form factor obtained from the MO representation.
The chisquared fit results are
β1B = (0.27 ± 0.12 ± 0.07) GeV
β2B = (0.037 ± 0.004 ± 0.003) GeV−1
with χ 2/do f = 4.2 for 25 degrees of freedom, and a
correlation coefficient 0.999 between the two fitted parameters. The
first set of errors in the parameters is obtained from the
minimization procedure, assuming Gaussian statistics, while the
second one accounts for the uncertainties of the LECs quoted
in Ref. [56] that enter in the definition of the chiral
amplitudes. Such a correlation coefficient so close to 1 indicates
that the considered data can not properly disentangle both
LECs,14 and that different (β1B , β2B ) pairs belonging to the
straight line
(
52
)
in the vicinity of the best fit values (β1B , β2 ), with σ1B,2
B
the corresponding errors, quoted in Eq. (
51
) lead to
similar descriptions of the data (see the dashedblue line in the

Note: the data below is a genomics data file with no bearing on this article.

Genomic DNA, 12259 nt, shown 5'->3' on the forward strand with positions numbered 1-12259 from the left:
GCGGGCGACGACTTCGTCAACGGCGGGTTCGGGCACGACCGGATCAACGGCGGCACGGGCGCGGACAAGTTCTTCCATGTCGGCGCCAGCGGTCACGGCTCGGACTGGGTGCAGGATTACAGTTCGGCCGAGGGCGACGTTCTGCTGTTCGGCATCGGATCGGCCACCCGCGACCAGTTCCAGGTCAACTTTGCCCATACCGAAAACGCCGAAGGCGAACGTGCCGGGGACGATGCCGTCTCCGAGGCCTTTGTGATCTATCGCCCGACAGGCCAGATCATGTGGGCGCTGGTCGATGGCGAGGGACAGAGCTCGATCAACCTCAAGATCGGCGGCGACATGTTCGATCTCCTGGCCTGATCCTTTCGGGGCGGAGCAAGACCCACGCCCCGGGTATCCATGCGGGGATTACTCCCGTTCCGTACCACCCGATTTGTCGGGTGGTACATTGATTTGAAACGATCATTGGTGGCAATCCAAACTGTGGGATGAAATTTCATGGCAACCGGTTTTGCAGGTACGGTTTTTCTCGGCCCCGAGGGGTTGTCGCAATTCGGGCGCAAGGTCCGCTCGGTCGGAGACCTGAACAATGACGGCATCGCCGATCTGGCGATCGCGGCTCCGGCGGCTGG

right panel of Fig. 10). The scalar form factors obtained
are displayed in Fig. 8. We find a fair description of the
LQCD and LCSR results for the B¯s0 → K + scalar form
factor, while we face some problems for the B¯ 0 → π +
decay. The large value of χ 2/do f reported in Eq. (
51
)
is mainly due to the existing tension between the LQCD
results from different collaborations in this latter decay. The
disagreement between UKQCD and HPQCD B¯ 0 → π +
scalar form factors was already highlighted in the topright
panel of Fig. 23 of the UKQCD work [20], where it is
noted that the HPQCD calculation used only a single lattice
spacing.
In addition, as we discussed before, the B¯ π −scalar form
factor decreases by a factor of five in the q2−range
accessible in the decay, and the LQCD results around qm2ax and the
LCSR predictions in the vicinity of q2 = 0 are not linearly
connected at all. In the current scheme, where only rankone
MO polynomials are being used, this extra needed
curvature should be provided by the q2−dependence of the MO
matrix, , whose behaviour near q2 = 0, far from qm2ax, is not